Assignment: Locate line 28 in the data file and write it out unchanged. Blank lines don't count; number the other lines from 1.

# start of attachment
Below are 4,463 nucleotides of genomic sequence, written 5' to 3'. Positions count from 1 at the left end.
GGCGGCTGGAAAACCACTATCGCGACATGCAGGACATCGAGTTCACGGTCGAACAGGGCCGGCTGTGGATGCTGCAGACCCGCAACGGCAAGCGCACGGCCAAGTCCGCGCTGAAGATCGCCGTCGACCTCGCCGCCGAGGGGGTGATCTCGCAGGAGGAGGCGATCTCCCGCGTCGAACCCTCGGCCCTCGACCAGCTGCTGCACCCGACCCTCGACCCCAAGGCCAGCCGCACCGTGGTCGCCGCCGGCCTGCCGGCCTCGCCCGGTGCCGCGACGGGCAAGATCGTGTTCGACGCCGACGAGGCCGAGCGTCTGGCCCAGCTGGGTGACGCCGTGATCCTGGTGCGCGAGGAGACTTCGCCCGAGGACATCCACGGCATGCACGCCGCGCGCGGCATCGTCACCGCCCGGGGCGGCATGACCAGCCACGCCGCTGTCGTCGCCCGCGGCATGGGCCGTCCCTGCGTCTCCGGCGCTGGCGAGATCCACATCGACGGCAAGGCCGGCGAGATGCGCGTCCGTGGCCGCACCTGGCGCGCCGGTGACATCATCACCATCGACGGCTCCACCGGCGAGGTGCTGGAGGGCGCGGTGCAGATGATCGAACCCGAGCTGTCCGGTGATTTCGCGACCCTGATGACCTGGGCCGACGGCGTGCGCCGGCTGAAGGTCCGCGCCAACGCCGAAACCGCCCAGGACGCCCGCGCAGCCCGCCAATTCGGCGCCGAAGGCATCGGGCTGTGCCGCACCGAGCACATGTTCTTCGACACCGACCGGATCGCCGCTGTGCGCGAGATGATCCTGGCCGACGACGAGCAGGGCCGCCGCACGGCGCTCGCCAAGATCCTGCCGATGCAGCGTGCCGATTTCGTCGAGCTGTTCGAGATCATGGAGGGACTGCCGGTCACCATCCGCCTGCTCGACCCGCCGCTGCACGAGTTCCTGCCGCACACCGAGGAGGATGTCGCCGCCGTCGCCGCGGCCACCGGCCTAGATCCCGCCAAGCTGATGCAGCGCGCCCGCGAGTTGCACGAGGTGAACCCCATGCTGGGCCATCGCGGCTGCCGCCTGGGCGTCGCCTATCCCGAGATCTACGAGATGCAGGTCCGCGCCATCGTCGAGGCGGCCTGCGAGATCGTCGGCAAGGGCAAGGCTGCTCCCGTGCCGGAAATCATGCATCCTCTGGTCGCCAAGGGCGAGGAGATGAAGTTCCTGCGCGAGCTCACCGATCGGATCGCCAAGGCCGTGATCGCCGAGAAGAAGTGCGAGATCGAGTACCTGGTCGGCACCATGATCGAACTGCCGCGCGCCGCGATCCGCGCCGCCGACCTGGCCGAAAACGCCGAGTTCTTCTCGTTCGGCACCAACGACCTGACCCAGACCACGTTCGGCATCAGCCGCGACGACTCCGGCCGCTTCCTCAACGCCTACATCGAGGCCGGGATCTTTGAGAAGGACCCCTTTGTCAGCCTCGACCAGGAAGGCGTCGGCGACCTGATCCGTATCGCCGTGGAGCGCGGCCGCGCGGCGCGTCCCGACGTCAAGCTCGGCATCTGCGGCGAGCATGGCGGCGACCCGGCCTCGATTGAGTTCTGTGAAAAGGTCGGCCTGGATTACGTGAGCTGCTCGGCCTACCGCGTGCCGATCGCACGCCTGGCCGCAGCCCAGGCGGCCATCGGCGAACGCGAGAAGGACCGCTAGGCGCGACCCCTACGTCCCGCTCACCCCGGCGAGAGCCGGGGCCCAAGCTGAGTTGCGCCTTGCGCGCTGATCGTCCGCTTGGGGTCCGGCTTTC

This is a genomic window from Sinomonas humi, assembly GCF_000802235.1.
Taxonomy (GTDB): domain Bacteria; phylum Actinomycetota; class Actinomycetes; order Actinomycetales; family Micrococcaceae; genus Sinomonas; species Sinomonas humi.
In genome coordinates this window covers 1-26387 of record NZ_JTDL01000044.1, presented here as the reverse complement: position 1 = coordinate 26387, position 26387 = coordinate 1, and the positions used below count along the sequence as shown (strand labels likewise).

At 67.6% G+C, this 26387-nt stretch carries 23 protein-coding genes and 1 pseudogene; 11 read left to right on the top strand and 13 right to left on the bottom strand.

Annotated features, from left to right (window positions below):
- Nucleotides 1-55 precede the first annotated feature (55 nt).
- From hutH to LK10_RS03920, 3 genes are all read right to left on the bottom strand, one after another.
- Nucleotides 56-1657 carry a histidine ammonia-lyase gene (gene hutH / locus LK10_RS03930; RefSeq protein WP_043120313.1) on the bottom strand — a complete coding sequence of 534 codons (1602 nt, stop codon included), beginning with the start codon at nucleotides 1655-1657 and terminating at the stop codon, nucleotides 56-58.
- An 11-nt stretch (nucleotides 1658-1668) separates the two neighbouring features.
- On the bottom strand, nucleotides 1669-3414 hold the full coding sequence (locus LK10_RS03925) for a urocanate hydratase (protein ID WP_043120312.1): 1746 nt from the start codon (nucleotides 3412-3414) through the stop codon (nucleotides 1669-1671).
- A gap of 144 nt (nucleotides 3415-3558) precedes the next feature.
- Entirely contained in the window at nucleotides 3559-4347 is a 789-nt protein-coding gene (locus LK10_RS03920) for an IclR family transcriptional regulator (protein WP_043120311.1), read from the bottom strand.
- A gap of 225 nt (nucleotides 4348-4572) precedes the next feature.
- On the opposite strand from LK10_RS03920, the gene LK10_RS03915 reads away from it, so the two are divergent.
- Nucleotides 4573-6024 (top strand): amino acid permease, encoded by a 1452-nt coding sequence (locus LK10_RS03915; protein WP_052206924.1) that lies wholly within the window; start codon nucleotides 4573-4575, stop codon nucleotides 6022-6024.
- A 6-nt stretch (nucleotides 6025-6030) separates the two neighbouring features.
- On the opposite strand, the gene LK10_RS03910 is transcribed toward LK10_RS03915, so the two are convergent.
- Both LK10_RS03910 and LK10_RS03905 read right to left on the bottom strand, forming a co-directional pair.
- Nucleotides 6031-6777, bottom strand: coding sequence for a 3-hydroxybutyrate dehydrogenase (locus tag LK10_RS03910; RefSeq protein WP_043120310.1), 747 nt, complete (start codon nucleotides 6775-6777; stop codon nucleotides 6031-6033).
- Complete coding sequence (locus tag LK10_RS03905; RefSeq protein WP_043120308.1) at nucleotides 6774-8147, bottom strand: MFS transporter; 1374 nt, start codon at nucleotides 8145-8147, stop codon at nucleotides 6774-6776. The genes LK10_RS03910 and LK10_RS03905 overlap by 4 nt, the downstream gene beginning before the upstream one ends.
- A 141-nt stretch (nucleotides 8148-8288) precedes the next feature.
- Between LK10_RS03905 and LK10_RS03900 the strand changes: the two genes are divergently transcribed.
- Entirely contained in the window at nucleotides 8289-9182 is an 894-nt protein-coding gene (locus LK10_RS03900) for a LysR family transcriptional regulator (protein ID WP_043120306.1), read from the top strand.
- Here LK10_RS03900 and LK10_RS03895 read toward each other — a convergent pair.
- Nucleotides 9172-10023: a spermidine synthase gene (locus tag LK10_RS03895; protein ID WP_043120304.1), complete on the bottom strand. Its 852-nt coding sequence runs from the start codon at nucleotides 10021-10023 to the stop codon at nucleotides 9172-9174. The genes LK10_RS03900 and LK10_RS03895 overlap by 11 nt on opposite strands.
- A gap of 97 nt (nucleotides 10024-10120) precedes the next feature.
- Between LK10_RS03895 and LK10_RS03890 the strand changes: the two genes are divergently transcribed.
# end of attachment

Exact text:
- A gap of 97 nt (nucleotides 10024-10120) precedes the next feature.